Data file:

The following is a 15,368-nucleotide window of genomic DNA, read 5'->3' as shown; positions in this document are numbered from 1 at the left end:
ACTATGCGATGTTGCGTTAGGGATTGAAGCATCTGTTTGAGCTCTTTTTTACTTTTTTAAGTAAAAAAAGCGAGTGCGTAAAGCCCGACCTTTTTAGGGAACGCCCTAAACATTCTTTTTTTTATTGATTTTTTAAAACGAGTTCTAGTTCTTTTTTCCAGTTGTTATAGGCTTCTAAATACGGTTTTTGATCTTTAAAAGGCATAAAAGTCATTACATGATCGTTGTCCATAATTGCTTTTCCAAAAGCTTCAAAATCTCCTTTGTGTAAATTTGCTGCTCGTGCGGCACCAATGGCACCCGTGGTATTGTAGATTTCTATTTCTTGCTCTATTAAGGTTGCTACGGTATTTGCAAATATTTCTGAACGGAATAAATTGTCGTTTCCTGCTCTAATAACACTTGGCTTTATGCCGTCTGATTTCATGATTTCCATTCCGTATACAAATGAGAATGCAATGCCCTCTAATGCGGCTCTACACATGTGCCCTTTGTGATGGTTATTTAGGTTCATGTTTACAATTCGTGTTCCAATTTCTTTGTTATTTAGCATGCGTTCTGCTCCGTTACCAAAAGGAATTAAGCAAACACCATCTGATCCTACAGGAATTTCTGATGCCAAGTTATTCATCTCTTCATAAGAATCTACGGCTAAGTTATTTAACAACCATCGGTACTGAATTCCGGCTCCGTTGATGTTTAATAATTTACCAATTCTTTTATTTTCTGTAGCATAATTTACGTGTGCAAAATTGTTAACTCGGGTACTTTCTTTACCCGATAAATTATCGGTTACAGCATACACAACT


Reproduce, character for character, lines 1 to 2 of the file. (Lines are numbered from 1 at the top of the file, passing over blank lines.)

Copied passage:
The following is a 15,368-nucleotide window of genomic DNA, read 5'->3' as shown; positions in this document are numbered from 1 at the left end:
ACTATGCGATGTTGCGTTAGGGATTGAAGCATCTGTTTGAGCTCTTTTTTACTTTTTTAAGTAAAAAAAGCGAGTGCGTAAAGCCCGACCTTTTTAGGGAACGCCCTAAACATTCTTTTTTTTATTGATTTTTTAAAACGAGTTCTAGTTCTTTTTTCCAGTTGTTATAGGCTTCTAAATACGGTTTTTGATCTTTAAAAGGCATAAAAGTCATTACATGATCGTTGTCCATAATTGCTTTTCCAAAAGCTTCAAAATCTCCTTTGTGTAAATTTGCTGCTCGTGCGGCACCAATGGCACCCGTGGTATTGTAGATTTCTATTTCTTGCTCTATTAAGGTTGCTACGGTATTTGCAAATATTTCTGAACGGAATAAATTGTCGTTTCCTGCTCTAATAACACTTGGCTTTATGCCGTCTGATTTCATGATTTCCATTCCGTATACAAATGAGAATGCAATGCCCTCTAATGCGGCTCTACACATGTGCCCTTTGTGATGGTTATTTAGGTTCATGTTTACAATTCGTGTTCCAATTTCTTTGTTATTTAGCATGCGTTCTGCTCCGTTACCAAAAGGAATTAAGCAAACACCATCTGATCCTACAGGAATTTCTGATGCCAAGTTATTCATCTCTTCATAAGAATCTACGGCTAAGTTATTTAACAACCATCGGTACTGAATTCCGGCTCCGTTGATGTTTAATAATTTACCAATTCTTTTATTTTCTGTAGCATAATTTACGTGTGCAAAATTGTTAACTCGGGTACTTTCTTTACCCGATAAATTATCGGTTACAGCATACACAACT